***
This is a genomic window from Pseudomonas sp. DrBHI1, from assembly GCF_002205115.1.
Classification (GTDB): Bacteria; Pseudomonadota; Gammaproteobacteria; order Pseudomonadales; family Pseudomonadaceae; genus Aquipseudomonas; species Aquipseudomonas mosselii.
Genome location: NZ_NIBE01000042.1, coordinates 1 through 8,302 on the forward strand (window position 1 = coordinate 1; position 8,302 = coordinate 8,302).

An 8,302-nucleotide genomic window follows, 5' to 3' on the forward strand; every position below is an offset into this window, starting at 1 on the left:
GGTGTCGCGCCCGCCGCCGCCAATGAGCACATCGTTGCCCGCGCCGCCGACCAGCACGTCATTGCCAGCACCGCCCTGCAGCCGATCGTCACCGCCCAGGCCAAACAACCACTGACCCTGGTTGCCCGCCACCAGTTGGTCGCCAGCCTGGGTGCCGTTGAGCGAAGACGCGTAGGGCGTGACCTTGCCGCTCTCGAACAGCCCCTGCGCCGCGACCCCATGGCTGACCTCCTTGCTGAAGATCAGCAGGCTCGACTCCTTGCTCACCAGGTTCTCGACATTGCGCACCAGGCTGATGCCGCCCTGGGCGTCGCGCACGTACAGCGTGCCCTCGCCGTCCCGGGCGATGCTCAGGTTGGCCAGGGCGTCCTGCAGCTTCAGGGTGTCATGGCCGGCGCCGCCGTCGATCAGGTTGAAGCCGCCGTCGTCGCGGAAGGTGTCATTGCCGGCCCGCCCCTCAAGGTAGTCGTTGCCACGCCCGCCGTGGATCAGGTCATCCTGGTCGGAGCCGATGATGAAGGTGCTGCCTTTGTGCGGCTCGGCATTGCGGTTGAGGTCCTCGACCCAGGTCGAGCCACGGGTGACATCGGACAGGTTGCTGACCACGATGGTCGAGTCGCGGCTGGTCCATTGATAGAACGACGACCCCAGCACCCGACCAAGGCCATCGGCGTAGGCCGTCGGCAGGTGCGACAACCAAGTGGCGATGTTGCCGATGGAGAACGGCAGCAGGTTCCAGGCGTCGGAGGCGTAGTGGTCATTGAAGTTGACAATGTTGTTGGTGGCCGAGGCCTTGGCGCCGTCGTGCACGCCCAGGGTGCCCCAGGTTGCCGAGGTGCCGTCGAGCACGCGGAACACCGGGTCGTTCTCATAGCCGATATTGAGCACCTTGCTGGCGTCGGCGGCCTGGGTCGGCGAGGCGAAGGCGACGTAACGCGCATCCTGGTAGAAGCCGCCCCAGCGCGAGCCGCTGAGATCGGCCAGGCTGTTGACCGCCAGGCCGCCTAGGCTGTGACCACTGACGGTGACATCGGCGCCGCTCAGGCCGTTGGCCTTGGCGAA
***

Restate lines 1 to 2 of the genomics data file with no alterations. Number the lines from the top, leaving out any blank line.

This is a genomic window from Pseudomonas sp. DrBHI1, from assembly GCF_002205115.1.
Classification (GTDB): Bacteria; Pseudomonadota; Gammaproteobacteria; order Pseudomonadales; family Pseudomonadaceae; genus Aquipseudomonas; species Aquipseudomonas mosselii.